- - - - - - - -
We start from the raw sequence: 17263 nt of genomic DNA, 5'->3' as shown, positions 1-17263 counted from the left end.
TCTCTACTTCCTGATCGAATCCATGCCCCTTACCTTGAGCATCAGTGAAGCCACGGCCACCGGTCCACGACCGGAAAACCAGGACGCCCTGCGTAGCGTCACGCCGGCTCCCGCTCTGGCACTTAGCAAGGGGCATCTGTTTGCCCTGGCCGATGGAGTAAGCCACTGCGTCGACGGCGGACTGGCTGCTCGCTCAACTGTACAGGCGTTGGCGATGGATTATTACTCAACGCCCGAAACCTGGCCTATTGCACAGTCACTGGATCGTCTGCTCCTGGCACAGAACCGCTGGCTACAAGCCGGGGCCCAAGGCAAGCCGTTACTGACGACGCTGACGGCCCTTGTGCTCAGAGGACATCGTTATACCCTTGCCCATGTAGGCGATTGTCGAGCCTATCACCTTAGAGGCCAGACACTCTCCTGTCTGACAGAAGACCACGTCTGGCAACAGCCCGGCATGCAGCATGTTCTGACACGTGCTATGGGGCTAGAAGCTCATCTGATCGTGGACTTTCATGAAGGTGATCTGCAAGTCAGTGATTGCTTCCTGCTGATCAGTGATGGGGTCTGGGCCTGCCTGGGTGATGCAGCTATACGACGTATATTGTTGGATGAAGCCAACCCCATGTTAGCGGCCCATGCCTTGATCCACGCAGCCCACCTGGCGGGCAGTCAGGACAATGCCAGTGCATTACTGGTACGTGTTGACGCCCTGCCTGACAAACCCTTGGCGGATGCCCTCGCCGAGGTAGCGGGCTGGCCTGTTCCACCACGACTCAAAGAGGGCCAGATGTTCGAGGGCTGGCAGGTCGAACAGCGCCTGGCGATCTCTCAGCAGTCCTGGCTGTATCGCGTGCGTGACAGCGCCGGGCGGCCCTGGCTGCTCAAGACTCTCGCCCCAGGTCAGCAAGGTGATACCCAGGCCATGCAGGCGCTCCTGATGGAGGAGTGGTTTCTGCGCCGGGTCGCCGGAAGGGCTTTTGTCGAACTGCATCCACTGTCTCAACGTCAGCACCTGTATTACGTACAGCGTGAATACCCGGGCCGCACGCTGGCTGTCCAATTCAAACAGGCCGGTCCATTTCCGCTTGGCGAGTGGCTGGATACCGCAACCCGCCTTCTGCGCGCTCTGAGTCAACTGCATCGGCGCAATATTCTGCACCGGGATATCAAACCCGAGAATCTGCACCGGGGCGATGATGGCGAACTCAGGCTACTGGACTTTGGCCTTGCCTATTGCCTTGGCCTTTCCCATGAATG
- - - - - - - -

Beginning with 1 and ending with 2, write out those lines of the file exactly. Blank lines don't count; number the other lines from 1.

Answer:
We start from the raw sequence: 17263 nt of genomic DNA, 5'->3' as shown, positions 1-17263 counted from the left end.
TCTCTACTTCCTGATCGAATCCATGCCCCTTACCTTGAGCATCAGTGAAGCCACGGCCACCGGTCCACGACCGGAAAACCAGGACGCCCTGCGTAGCGTCACGCCGGCTCCCGCTCTGGCACTTAGCAAGGGGCATCTGTTTGCCCTGGCCGATGGAGTAAGCCACTGCGTCGACGGCGGACTGGCTGCTCGCTCAACTGTACAGGCGTTGGCGATGGATTATTACTCAACGCCCGAAACCTGGCCTATTGCACAGTCACTGGATCGTCTGCTCCTGGCACAGAACCGCTGGCTACAAGCCGGGGCCCAAGGCAAGCCGTTACTGACGACGCTGACGGCCCTTGTGCTCAGAGGACATCGTTATACCCTTGCCCATGTAGGCGATTGTCGAGCCTATCACCTTAGAGGCCAGACACTCTCCTGTCTGACAGAAGACCACGTCTGGCAACAGCCCGGCATGCAGCATGTTCTGACACGTGCTATGGGGCTAGAAGCTCATCTGATCGTGGACTTTCATGAAGGTGATCTGCAAGTCAGTGATTGCTTCCTGCTGATCAGTGATGGGGTCTGGGCCTGCCTGGGTGATGCAGCTATACGACGTATATTGTTGGATGAAGCCAACCCCATGTTAGCGGCCCATGCCTTGATCCACGCAGCCCACCTGGCGGGCAGTCAGGACAATGCCAGTGCATTACTGGTACGTGTTGACGCCCTGCCTGACAAACCCTTGGCGGATGCCCTCGCCGAGGTAGCGGGCTGGCCTGTTCCACCACGACTCAAAGAGGGCCAGATGTTCGAGGGCTGGCAGGTCGAACAGCGCCTGGCGATCTCTCAGCAGTCCTGGCTGTATCGCGTGCGTGACAGCGCCGGGCGGCCCTGGCTGCTCAAGACTCTCGCCCCAGGTCAGCAAGGTGATACCCAGGCCATGCAGGCGCTCCTGATGGAGGAGTGGTTTCTGCGCCGGGTCGCCGGAAGGGCTTTTGTCGAACTGCATCCACTGTCTCAACGTCAGCACCTGTATTACGTACAGCGTGAATACCCGGGCCGCACGCTGGCTGTCCAATTCAAACAGGCCGGTCCATTTCCGCTTGGCGAGTGGCTGGATACCGCAACCCGCCTTCTGCGCGCTCTGAGTCAACTGCATCGGCGCAATATTCTGCACCGGGATATCAAACCCGAGAATCTGCACCGGGGCGATGATGGCGAACTCAGGCTACTGGACTTTGGCCTTGCCTATTGCCTTGGCCTTTCCCATGAATG